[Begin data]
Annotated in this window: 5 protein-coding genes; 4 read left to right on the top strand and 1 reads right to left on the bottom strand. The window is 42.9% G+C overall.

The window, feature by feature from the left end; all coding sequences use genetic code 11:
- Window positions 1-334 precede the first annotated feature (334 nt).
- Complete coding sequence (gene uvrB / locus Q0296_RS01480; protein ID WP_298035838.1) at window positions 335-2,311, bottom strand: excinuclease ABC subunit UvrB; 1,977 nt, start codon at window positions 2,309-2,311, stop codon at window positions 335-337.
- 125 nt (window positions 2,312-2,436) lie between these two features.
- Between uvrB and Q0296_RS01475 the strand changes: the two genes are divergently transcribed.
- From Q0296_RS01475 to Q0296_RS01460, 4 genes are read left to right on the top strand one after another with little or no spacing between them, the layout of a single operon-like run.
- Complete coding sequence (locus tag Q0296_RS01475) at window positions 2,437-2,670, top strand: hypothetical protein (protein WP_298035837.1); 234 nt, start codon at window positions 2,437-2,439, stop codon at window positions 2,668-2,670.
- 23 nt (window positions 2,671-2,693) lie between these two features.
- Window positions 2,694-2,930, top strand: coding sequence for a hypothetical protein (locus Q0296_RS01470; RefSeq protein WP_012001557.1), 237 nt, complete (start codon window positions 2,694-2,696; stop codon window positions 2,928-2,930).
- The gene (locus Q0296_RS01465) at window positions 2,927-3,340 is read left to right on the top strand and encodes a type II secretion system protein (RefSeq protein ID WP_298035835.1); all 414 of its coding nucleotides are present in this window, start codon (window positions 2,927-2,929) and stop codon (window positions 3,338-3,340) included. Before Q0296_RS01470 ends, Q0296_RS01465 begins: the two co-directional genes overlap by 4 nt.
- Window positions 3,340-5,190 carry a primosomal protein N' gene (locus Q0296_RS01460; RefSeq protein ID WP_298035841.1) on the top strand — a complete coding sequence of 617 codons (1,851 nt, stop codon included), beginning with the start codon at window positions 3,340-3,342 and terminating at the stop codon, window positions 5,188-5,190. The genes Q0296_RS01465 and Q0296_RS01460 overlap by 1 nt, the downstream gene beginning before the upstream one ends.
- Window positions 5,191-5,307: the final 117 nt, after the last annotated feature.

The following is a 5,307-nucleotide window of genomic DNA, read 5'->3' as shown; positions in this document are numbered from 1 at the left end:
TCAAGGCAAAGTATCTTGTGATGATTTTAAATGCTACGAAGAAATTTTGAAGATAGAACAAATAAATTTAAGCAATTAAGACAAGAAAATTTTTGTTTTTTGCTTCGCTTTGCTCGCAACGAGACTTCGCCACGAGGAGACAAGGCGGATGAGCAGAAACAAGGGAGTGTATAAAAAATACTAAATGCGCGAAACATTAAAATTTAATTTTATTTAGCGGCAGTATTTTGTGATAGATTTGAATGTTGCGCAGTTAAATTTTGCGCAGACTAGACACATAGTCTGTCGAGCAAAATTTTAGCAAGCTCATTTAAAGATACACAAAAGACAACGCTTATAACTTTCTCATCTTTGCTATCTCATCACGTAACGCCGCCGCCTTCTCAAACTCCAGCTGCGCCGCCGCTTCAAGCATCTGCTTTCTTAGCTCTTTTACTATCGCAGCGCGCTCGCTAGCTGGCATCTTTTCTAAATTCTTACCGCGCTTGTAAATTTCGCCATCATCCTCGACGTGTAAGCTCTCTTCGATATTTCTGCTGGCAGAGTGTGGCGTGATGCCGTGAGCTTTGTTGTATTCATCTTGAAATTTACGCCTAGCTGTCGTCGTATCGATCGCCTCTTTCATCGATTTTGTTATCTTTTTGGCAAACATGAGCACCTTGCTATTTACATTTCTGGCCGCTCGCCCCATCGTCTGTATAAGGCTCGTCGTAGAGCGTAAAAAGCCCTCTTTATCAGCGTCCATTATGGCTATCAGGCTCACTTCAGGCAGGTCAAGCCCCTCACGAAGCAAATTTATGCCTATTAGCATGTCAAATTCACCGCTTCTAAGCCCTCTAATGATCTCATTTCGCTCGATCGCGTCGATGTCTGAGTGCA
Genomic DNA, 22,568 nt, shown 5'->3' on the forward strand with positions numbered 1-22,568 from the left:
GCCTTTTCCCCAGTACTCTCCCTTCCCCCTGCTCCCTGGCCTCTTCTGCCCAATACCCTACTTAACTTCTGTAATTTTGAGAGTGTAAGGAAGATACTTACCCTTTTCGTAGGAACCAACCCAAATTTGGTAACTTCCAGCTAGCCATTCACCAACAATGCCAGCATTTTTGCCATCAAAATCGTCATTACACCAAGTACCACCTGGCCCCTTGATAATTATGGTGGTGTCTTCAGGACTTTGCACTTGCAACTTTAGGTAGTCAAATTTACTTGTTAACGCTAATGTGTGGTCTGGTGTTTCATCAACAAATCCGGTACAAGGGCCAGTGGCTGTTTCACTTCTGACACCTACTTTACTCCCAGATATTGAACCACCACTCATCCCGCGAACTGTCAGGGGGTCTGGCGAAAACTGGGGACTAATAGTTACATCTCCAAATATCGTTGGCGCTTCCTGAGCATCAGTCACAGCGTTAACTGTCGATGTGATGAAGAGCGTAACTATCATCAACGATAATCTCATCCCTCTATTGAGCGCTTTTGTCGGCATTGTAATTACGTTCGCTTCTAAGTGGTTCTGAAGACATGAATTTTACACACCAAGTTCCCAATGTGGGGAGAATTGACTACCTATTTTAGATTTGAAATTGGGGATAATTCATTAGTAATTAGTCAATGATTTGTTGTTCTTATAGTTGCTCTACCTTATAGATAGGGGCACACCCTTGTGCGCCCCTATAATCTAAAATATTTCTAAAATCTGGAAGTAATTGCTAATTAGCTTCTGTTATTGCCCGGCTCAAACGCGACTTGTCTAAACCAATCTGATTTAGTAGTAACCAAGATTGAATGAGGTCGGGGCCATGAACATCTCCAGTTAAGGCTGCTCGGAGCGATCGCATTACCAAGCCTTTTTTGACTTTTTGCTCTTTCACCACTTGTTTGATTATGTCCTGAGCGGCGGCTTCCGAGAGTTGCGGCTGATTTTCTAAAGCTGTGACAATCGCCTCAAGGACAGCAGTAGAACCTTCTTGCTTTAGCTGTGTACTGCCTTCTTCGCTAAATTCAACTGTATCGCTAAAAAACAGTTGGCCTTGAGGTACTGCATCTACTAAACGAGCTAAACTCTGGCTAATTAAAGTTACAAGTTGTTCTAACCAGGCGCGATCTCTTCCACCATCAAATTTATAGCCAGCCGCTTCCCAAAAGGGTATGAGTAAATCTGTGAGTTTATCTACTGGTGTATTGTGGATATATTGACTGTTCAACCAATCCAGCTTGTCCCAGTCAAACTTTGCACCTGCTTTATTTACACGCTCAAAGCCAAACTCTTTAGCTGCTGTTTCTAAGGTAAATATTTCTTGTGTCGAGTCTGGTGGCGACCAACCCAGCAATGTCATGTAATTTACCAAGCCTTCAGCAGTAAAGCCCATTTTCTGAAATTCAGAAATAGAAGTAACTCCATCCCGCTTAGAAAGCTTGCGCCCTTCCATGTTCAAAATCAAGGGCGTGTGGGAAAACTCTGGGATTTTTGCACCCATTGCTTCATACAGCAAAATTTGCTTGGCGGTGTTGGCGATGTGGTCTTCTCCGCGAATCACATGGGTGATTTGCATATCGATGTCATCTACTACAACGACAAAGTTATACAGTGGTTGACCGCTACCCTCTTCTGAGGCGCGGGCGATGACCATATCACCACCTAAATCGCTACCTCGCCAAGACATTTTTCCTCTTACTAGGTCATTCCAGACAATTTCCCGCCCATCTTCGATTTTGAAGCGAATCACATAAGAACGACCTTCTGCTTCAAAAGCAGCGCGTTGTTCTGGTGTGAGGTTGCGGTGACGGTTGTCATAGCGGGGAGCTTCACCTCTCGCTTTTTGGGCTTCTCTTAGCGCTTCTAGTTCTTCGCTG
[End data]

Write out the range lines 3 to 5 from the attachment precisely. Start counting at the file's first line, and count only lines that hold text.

- Window positions 1-334 precede the first annotated feature (334 nt).
- Complete coding sequence (gene uvrB / locus Q0296_RS01480; protein ID WP_298035838.1) at window positions 335-2,311, bottom strand: excinuclease ABC subunit UvrB; 1,977 nt, start codon at window positions 2,309-2,311, stop codon at window positions 335-337.
- 125 nt (window positions 2,312-2,436) lie between these two features.